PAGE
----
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summer-music-lessons

Summer lessons…

Do you lose students (and income) over the summer? Are you tired of the same old same old? Would you like to infuse new life into your summer lessons? Would you like to keep your income and promote your studio?

Here are 15 options to consider:

  • Break it up into three-month-long “semesters” and let families choose one, two or three months of summer lessons.
  • Teach piano students to play by chord symbol.
  • Zero in on a specific genre (folk, country, pop, blues, classical…)
  • Immerse the studio in theory. Use games.
  • Teach students a new instrument (guitar and vocal students could learn some piano, while piano students could learn to match pitches vocally, or learn some guitar chords/teach them all to play recorder…).
  • Use a video series, such as Mark Almond’s Piano for Life. or see Reuben Vincent‘s article in Music Teachers Helper blog.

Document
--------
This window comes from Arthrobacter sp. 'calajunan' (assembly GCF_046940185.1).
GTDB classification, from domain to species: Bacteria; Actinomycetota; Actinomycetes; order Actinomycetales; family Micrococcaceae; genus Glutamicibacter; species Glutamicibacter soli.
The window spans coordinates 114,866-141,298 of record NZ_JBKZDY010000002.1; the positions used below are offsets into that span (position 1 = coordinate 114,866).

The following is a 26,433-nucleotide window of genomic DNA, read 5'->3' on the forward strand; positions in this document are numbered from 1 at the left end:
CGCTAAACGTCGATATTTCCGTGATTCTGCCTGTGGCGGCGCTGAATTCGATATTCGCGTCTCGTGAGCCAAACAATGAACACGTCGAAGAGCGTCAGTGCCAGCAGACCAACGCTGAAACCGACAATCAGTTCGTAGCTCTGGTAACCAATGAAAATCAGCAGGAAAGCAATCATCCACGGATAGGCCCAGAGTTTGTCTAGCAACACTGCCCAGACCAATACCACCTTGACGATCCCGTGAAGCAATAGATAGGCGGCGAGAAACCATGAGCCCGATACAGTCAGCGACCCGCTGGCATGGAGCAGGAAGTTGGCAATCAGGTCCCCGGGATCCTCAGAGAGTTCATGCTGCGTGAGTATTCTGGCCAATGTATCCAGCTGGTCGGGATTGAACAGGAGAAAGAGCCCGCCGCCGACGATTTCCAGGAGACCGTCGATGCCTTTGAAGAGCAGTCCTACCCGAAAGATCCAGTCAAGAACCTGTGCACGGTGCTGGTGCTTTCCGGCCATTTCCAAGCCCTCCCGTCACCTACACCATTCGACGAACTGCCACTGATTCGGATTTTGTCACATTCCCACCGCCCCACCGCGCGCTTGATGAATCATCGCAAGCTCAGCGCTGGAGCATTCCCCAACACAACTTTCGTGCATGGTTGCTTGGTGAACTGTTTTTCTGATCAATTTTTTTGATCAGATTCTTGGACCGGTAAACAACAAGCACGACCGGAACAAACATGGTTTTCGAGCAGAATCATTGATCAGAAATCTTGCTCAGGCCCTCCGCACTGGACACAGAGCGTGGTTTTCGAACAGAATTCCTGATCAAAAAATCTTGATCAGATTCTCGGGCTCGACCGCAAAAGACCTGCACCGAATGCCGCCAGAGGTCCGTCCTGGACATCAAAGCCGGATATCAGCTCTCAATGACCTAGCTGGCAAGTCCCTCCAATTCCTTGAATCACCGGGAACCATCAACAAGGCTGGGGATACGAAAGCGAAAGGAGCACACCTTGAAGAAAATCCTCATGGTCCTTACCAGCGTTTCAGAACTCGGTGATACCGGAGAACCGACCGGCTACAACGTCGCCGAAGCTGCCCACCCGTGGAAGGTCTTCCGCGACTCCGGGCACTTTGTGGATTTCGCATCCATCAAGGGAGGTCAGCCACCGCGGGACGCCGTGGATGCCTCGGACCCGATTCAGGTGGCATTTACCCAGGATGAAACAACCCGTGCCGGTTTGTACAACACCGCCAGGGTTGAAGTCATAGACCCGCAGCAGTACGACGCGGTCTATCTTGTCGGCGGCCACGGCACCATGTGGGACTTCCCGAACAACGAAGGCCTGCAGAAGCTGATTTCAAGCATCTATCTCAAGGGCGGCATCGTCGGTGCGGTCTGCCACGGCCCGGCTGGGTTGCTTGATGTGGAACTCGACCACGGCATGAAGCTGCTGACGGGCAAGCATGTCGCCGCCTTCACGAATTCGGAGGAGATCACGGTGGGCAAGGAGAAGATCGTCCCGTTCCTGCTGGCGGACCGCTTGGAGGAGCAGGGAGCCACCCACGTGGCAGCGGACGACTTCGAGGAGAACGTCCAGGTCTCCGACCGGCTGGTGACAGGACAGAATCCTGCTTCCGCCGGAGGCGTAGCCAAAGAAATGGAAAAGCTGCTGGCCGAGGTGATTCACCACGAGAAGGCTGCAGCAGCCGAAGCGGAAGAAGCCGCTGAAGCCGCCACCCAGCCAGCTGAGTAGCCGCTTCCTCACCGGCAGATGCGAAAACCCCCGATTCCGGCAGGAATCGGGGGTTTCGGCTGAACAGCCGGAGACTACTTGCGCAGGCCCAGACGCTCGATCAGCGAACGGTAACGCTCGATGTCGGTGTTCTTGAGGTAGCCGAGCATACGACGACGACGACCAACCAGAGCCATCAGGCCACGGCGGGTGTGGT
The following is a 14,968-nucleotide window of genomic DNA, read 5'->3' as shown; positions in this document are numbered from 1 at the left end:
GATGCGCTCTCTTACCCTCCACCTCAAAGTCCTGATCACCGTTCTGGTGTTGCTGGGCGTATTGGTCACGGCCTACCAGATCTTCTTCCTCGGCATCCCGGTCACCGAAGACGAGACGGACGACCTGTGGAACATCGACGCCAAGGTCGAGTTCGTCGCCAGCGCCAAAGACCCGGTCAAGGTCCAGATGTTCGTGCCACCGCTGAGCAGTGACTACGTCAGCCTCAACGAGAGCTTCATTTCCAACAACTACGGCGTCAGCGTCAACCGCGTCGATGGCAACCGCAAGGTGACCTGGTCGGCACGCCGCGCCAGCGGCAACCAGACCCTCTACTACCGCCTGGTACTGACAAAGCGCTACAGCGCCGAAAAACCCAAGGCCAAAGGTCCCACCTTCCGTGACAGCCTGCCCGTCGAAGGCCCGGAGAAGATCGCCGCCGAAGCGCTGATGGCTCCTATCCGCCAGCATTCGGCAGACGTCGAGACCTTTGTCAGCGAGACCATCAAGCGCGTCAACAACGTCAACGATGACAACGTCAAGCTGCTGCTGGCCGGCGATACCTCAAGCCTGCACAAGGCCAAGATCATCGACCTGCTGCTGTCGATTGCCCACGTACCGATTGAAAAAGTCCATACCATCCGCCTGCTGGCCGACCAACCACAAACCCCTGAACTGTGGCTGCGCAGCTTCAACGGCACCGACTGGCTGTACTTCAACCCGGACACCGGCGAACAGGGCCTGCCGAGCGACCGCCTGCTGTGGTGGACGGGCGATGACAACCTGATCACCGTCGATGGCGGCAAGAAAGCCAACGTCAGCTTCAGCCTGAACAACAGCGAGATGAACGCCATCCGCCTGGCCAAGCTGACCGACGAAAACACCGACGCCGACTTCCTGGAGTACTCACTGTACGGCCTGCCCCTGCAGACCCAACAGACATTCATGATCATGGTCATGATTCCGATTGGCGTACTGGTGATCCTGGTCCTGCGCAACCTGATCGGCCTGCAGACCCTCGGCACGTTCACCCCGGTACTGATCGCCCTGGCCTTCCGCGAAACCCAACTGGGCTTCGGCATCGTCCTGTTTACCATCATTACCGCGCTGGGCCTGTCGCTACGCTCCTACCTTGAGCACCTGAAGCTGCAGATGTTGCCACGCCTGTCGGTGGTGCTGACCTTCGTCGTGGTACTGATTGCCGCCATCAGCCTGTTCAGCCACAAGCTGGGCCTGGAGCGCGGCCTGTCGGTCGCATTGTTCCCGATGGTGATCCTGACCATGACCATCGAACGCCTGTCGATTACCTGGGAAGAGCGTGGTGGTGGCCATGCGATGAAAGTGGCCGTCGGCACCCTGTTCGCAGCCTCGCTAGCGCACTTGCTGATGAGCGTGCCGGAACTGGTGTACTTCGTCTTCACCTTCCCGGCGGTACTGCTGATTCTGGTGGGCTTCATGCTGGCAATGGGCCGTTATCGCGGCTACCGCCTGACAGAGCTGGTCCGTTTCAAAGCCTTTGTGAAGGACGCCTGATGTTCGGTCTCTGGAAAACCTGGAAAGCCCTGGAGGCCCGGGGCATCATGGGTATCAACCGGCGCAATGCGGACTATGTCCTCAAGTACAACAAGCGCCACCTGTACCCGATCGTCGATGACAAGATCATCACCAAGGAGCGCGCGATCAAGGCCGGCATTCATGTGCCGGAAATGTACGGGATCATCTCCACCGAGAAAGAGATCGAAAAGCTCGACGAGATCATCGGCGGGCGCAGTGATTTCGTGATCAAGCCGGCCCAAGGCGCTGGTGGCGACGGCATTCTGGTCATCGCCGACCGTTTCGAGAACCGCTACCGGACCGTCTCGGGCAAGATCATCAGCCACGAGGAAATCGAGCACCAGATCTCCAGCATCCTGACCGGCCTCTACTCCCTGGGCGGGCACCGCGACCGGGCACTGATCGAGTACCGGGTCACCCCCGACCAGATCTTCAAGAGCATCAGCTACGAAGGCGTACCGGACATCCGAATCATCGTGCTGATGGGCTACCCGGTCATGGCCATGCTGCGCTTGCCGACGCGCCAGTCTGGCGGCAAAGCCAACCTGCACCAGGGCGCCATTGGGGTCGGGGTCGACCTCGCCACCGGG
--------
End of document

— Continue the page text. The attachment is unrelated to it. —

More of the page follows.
• Use an online series such as podcasts from James Dering.
  • Show them how to create their own arrangements.
  • Teach composition. Have them put a favorite poem to music.
  • Choose a theme and songs to go with it (oceans, animals, bugs, space, summer fun…).
  • Have a duet summer, and pair up students for lessons. Or just bring them together near the end.
  • Have an ensemble summer and teach them their own parts alone, then bring them together for a few weeks before they perform as a group. Add other instruments.
  • Teach every student one or more songs on several instruments (piano, guitar, recorder, voice,percussion,  bass…).
  • Many churches look for special music in the summer–teach them appropriate songs. Take on an older student as an apprentice—let them teach with your supervision.
  • Put on one-week camps, emphasizing rhythm, technique, note-reading… Ideas from TeachPianoToday.com,

More camp ideas from Sara’sMusicStudio.com

How do you change it up after the school year ends?

Have a stupendous time teaching summer lessons!